Ed “NJ Weedman” Forchion and his attorney said prosecutors have made that clear after they extended an offer Monday to the marijuana activist for alleged online harassment of a city cop.
“I don’t think the Mercer County Prosecutor’s Office cares about the Constitution,” Edward Heyburn, Forchion’s attorney, told The Trentonian after his client’s court appearance.
He and his client have apparently patched up their relationship after the brash defense attorney temporarily quit because his out-of-control client kept putting his foot in his mouth.
Forchion was arraigned, and pleaded not guilty, to a charge of cyber-bullying, which carries up to 18 months in prison if he’s convicted.“They have turned the criminal justice system in Mercer County into a circus,” Heyburn said. “[Prosecutor Angelo] Onofri has a complete and utter lack of respect of people’s civil liberties and has manipulated the grand jury to get indictments in cases where his office is ultimately going to lose.”
He was indicted by a grand jury this year for calling Trenton Police officer Herbert Flowers a pedophile.
The confrontation, captured on video and later posted online, happened outside of Forchion’s East State Street business, while he held up a “We R Open. F--- the Police” sign, encouraging residents to patronize the raided eatery.
Free-speech advocates slammed prosecutor Onofri’s office for indicting the case, saying Forchion’s dig at Flowers is protected speech and the charge is unconstitutional. Unabashed of public criticism, Onofri’s office has maintained a firm no-comment policy on Heyburn’s allegations.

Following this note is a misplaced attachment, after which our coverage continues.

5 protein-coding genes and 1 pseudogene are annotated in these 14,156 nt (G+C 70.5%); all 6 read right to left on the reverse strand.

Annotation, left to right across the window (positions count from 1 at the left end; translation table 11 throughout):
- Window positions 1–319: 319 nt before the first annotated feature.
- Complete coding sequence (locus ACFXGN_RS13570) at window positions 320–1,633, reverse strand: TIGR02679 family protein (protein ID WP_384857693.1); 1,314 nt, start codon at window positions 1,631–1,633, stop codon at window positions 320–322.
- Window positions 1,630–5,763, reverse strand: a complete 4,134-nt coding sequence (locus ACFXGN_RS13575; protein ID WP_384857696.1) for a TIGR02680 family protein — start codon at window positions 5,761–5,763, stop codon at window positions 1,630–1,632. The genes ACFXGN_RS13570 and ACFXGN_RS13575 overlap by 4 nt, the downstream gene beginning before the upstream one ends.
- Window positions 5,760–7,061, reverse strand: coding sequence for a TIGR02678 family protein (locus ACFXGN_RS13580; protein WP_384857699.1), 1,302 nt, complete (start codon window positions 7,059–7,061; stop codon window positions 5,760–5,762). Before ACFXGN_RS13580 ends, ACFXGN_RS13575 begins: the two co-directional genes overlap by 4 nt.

On Monday, Assistant Prosecutor James Scott extended a 1-year plea offer to the outspoken activist and 12th district congressional candidate.
Forchion slammed the offer as a “joke,” promising to fight the charge at trial. He also faces charges in a separate drug case from when his restaurant, smoke shop and pot temple were raided earlier this year by Trenton Police.
He was hit with several drug charges and has been offered a plea deal that would send him to prison for seven years if he accepts.
The cyber-bullying offer would run concurrently to any time in the drug case.
Heyburn renewed calls for Onofri, who was nominated in October by the governor for a full term, to step down as the county’s chief law enforcement officer.
The issue could come up when Onofri faces the Senate, which must confirm his appointment.
Charging that the capital city resembles a fictional New Jersey town overrun by corrupt cops, Heyburn said the prosecutor is in bed with city police director Ernest Parrey Jr.
He pointed to a letter written to Gov. Chris Christie in which Parrey endorsed Onofri as prosecutor.
Legal experts said the letter raised questions about the prosecutor’s impartiality and ability to prosecute criminal cases that may involve Trenton cops.
“They’re completely unfocused under Onofri’s leadership,” Heyburn said. “And [the prosecutor’s] connection with Trenton Police has shown he is OK backing up the illegal conduct that has turned Trenton a version of ‘Cop Land.’”
Heyburn said prosecutors are trying to extend the scope of the cyber-bullying law, which was put on the books to protect vulnerable children and others amid high-profile suicides sparked by online harassment.
While free-speech advocates have said the law is too broad and impinges on free speech, supporters have noted certain speech isn’t protected, particularly if it poses an imminent threat.
But Forchion said the intent of the law isn’t to protect a “280-pound police officer with a gun.”
Heyburn, too, has said if his client’s charge is allowed to stand it could embolden prosecutors across New Jersey to pursue charges when people criticize public officials.
“I think Onofri is making more of a mockery of his office than he already has,” the defense attorney said. “They think by being tough on a pro-marijuana activist, it’s going to make Trenton safer. If this was Mayberry and this was their biggest problem, maybe I’d understand it.”